The session served as a meeting point between actors working in the humanitarian field and companies developing cutting-edge drone-technologies. The purpose was to give humanitarian actors the opportunity to identify and share with the industry needs in the field, to identify the challenges to meet these needs, and lastly to provide a way forward to solve these challenges, potentially using drone technology. For the industry to understand how drones, and affiliated technologies, can have a real positive impact for humanitarian work, they need exposure; the opportunity to work closely with humanitarian actors, developing an understanding for their needs. This informal session was a part of that ongoing process.
Anders Martinsen from UAS Norway, a Norwegian Non-Governmental Organization working with Remotely Piloted Aircraft Systems, says the interest in the use of drones in humanitarian action is substantial and continues to grow. According to him, drones have gone from being a toy that was fun to play with, to now being a tool that can be used to help people in meaningful ways.
Drones are already in use in several humanitarian contexts, including in needs assessments, clearing of mines and disaster risk reduction. However, there are still several challenges that need to be addressed. The technology to make maps currently adds the most value, while the technology to carry relief items needed during humanitarian action is not ready yet. There is also a challenge when it comes to different country regulations on the use of drones. Analyzing and storing the enormous amounts of data that drones can capture is also a challenge.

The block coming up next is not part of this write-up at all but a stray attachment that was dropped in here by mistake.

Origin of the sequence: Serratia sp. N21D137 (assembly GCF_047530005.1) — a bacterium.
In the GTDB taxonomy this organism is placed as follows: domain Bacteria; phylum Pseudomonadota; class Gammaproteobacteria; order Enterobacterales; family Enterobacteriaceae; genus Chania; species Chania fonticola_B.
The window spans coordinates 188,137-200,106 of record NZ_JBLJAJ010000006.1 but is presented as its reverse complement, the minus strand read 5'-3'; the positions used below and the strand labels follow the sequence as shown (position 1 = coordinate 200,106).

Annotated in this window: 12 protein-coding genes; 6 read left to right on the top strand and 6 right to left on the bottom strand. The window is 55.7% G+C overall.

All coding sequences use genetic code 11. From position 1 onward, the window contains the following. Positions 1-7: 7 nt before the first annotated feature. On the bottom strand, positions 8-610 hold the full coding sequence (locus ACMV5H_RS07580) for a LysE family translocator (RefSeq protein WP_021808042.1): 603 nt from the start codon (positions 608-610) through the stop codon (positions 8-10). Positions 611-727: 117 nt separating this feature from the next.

According to Denise Soesilo from the Swiss Foundation for Mine Action it will not be the humanitarian actors who will push the industry to develop new technologies. This will have to be done by the private sector, and others. The humanitarian market is simply not big enough at this moment in time. What the humanitarian actors can do is to build up processes around already existing technologies that will improve response, and make humanitarian efforts more efficient.
With current technology, it is today possible to live stream photo images across the globe. This means that analytic expertise can be centralized. Drone pilots can be on location flying over flood-affected areas whilst the analysist can remain in her office, saving time and increasing the immediate quality of the analysis. Harald Skinnemoen from Ansur, a Norwegian company participating in the NOREPS-network and providing technology to drones, has years of experience doing just this. He says the technology is continuously being improved. Ansur recently had a successful experience with the use of drones in Sri-Lanka. In their project an authorized drone-pilot on the ground in Colombo flew a drone, while a building engineer placed in Geneva followed the live-video streaming from the drone. That way the engineer could guide the pilot interactively to have him fly over designated areas. Based on this guidance from remote experts, a more reliable and comprehensive aerial survey was performed. This serves as just one of many examples of how new technology provides us with new opportunities that can be used amongst others by humanitarian actors.
UNOSAT uses drones in disaster risk reduction: https://www.unitar.org/enhancing-sri-lankas-capacity-integrating-earth-observation-applications-urban-disaster-risk-reduction-urbandrr
Norwegian people’s aid plans to use drones in clearing mines outside Mosul https://www.folkehjelp.no/Vaart-arbeid/Land-vi-jobber-i/Midtoesten/Irak/Humanitaer-nedrustning-i-Irak
FSD Report: Drones in Humanitarian Action – A guide to airborne systems in humanitarian crises. http://drones.fsd.ch/en/how-drones-can-help-in-humanitarian-emergencies/